As an ATS Staff Member, I will not moderate in threads such as this where I have participated as a member.



posted on Feb, 16 2013 @ 09:09 AM
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Originally posted by ArMaP
The following is my opinion as a member participating in this discussion.

reply to post by PINGi14
 


Thanks for that.


Armed with that new knowledge I went looking for the "tower", but it's hard to get it on the elevation chart. I tried it several times but the results were not consistent, it's probably too small for the resolution of the height data (I think it's usually worse than the photos' resolution).



As an ATS Staff Member, I will not moderate in threads such as this where I have participated as a member.



What you want to do when calculating the relevant slope data for the shadow in question is to use the Path tool to place the line starting from the base of the object, along the direction of the original shadow, ending at some point beyond the original shadow. This way, the elevation plot will most accurately reflect the slope of the surface where the original shadow was being cast upon.


So for the object in the guide, start by locating the object on Quickmap. The coordinate of the object is Latitude: 57.534 degrees and Longitude: -112.752 degrees. Use the real time coordinate of your mouse pointer located at bottom right of the Quickmap screen to locate the exact position of the object on Quickmap.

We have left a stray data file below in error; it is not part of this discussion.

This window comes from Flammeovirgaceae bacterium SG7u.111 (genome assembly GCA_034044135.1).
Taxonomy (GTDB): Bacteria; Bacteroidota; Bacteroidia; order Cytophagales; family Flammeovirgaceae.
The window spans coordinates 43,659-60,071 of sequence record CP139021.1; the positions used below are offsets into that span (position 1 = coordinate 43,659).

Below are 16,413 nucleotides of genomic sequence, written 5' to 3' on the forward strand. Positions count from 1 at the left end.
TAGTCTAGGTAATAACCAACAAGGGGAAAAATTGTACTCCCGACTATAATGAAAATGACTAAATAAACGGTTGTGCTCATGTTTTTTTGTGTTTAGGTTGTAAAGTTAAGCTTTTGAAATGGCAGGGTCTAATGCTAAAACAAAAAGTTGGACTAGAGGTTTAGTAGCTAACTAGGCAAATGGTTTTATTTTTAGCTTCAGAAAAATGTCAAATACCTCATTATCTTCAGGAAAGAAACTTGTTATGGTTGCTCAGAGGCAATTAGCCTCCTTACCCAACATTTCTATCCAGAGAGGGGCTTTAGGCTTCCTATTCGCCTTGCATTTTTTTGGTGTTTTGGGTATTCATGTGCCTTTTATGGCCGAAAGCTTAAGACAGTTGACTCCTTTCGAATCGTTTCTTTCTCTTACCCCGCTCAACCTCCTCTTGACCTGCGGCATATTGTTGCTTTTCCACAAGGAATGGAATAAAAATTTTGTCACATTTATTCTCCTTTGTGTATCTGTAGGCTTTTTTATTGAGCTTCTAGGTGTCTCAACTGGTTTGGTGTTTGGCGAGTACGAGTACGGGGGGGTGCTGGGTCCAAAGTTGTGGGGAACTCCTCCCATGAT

Since we know the original shadow was pointing towards the relatively large crater nearby (to the north-west), Place your line starting from base of the object and ending up somewhere near rim of the crater. To do this, click the Path tool at the top of the screen, then move your mouse pointer over the object and single-click. Now your line has started. Move the mouse pointer north-west towards the crater and you will see a line extending from the base of the object. With your mouse pointer somewhere near the rim of the crater, double click. Now you will get a pop up asking if you want to get the slope along the line you placed. Click Submit button to get the elevation plot for your line.


I wish I could explain it clearer and I hope I didn't confuse the matter further.
edit on 16-2-2013 by PINGi14 because: (no reason given)



posted on Feb, 16 2013 @ 12:46 PM
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The following is my opinion as a member participating in this discussion.

reply to post by PINGi14
 


I understand how to do it, but I wasn't able to get the measurement of the slope for that small area near the "tower" on photo M101017141LE, not the one from your example.

I will try again.


As an ATS Staff Member, I will not moderate in threads such as this where I have participated as a member.



posted on Feb, 16 2013 @ 11:30 PM
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reply to post by Phage
 


I have doing been some celestial thinking of how the moon is illuminated by the sun and what angle the sun will be seen in the sky if standing on the moon.

This is how i see it. The moon is sphere shape that completes one orbit of the earth every 28 days. Its not spinning like the earth so therefore for a person seen standing on the centre Latitiude 0.00°, and Longitude 0.00° on the lunar map; will observe the rise and fall of the sun along the longitude line.